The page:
10. 10. Primary Source <ul><li>From when I was arrested in Beijing on July 2, 1989 to when I arrived in Detroit by Northwest Airlines on April 19, 1998, I was arrested twice, was sentenced twice for a total of fifteen years, and was detained ten times for short times. I spent more than six years in prison. From when I was twenty years old to when I was thirty years old, I kept on confronting the Chinese government. During these ten years, I chiefly did three things. Just for these three things I was sentenced two times.(“My Experiences” 1) </li></ul><ul><li>On May 13, 1989 I and Wuer Kaixi, Chai Ling, and others initiated a hunger strike in Tiananmen Square. We asked the government to admit that the student movement was not turmoil, and we asked the government to have a dialogue with the students as soon as possible. (“My Experiences” 2) </li></ul><ul><li>On May 19, the government proclaimed martial law in the Beijing area. As a reaction, on May 23, every autonomous organization met to form a union. I was in charge of this meeting. So, from that time, I left the headquarters in Tiananmen Square. On May 27, we suggested that the students withdraw from the square, but this suggestion was rejected by the students left in the square. On June 4, the government sent tanks and regular troops to drive away the masses on the streets and in the square by military force. More than one thousand students and citizens were killed. The democracy movement was suppressed. Then, the government issued an order to search for twenty-one student leaders all over the country. I was the number one on that most-wanted list. I was arrested on July 2 in Beijing and was quickly put into prison. One and one-half years later I was sentenced to four years for participating in a “counterrevolutionary conspiracy,” but I was released early in February 1993. (“My Experiences” 2) </li></ul><ul><li>We can see from my experience that everything I did only had one goal and that was to make the Chinese political situation more democratic, to guarantee the human rights of the Chinese people. From the beginning to the end, I respected the principles of peace, reason, and nonviolence and I tried to limit my actions to remain within the law. But despite this, the government still could not tolerate it. I paid my precious years for my ideals. This is proof that there is a long distance in the consciousness of democracy and the standard of human rights of the Chinese government from the average level of the international community.(“My Experiences” 3) </li></ul><ul><li>The people of my age can be called “the Tiananmen generation” because we all had similar experiences during June 4. I think the main goal of the Tiananmen generation is to bring a new face to China, but it will be a long time to realize this. So I hope I can pay more attention to my studies so that I can accumulate more knowledge and experience and strengthen my abilities. I believe in twenty or thirty years China will appear in the international community with a new face. I mean that is as a democratic, responsible, and reasonable country. For this goal, we would like to connect with every group from the international community, especially with Americans. (“My Experiences” 3) </li></ul>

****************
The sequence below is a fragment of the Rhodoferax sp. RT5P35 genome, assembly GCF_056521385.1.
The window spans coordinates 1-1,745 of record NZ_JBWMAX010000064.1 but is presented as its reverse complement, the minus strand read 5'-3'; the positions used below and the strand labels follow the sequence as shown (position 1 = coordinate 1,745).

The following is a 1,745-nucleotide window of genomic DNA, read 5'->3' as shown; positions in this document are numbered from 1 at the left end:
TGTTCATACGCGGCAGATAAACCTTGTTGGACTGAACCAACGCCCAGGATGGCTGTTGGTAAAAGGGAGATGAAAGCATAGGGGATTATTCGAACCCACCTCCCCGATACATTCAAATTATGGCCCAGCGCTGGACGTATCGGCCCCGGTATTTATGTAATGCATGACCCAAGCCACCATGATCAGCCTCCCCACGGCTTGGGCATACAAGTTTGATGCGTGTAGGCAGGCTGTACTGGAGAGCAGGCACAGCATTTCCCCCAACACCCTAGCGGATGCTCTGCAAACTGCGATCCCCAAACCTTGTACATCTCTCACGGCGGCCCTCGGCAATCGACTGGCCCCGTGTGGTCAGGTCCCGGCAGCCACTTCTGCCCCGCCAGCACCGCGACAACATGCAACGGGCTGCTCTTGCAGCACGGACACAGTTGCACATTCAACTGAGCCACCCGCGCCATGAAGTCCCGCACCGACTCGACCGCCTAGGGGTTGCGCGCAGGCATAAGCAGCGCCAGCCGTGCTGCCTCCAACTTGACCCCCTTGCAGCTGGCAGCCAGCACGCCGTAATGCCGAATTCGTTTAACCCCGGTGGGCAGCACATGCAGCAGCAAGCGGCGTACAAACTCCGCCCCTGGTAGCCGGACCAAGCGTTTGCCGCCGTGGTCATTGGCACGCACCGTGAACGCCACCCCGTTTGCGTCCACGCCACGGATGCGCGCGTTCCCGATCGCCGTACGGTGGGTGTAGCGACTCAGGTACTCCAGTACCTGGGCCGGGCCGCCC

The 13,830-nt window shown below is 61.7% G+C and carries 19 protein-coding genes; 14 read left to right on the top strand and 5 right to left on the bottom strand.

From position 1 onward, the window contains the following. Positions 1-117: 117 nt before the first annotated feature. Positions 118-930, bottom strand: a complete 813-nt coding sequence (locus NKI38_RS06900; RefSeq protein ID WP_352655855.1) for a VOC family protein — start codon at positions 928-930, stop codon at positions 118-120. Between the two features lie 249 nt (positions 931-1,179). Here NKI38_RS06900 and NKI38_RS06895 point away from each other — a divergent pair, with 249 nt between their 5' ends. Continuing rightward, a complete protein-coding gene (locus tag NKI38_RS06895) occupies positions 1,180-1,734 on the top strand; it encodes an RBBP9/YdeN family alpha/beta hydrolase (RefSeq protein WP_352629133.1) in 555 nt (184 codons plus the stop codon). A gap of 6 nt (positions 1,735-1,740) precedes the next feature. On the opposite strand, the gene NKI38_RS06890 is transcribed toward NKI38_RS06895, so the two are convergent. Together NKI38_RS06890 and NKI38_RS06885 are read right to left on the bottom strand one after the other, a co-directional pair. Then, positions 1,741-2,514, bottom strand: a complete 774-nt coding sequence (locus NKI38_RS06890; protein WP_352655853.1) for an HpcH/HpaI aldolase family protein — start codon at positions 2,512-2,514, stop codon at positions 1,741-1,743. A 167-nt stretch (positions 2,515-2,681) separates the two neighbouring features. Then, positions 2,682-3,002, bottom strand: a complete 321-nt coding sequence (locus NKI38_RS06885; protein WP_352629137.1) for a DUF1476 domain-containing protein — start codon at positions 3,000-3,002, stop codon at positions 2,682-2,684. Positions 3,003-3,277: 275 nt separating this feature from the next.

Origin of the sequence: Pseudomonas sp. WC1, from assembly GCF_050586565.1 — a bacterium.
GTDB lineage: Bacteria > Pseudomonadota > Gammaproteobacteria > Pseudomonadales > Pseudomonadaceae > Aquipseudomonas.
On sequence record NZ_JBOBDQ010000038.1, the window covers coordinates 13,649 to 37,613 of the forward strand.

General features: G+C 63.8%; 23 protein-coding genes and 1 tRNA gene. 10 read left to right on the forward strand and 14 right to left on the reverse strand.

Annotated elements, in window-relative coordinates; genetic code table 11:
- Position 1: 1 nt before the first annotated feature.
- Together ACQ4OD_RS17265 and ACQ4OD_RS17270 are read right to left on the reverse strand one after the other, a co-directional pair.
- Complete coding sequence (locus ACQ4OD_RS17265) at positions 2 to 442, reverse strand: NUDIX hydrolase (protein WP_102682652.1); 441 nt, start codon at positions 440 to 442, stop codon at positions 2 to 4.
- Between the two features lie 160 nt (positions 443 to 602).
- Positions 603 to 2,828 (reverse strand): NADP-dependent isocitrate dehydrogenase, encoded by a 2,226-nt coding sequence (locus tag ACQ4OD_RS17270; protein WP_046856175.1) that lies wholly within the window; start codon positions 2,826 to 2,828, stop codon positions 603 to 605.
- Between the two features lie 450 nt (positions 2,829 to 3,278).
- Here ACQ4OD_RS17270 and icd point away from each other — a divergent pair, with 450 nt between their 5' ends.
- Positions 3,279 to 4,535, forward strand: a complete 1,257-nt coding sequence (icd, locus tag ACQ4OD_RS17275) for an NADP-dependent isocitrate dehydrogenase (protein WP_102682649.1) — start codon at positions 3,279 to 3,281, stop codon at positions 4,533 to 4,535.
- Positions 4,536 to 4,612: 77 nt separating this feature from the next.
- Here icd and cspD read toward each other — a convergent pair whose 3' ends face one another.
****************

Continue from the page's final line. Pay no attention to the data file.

11. 11. Photo #1 <ul><li>This is a photo of Xiao Qiang standing in front of the tanks refusing to let them by </li></ul>
  12. 12. Photo #2 <ul><li>This is a picture of the students at the peaceful memorial. </li></ul>
  13. 13. Photo #3 <ul><li>This is a picture of Mao Zedong the chinese student’s hero that they had the memorial for. </li></ul>
  14. 14. Photo #4 <ul><li>This a photo of the chinese students protesting in Tiananmen Square </li></ul>
  15. 15. The 5 Sources <ul><li>“ The Tank Man Frontline.” 9 May 2008 http://www.pbs.org/wgbh/pages/frontline/tankman/interviews/xiao.html . </li></ul><ul><li>“ Wuer Xaixi” Wikinfo . 12 May 2008 http:// www.wikinfo.org/index.php/wuer_Kaixi . </li></ul><ul><li>“ Goldstein Lecture on Human Rights 1999.” The Shirley and Leonard Goldstein Lecture on Human Rights. 12 May 2008 http://images.google.com/imgres . </li></ul><ul><li>Somodevilla,Chip. “JAMD” 12 May 2008 http://images.google.com . </li></ul>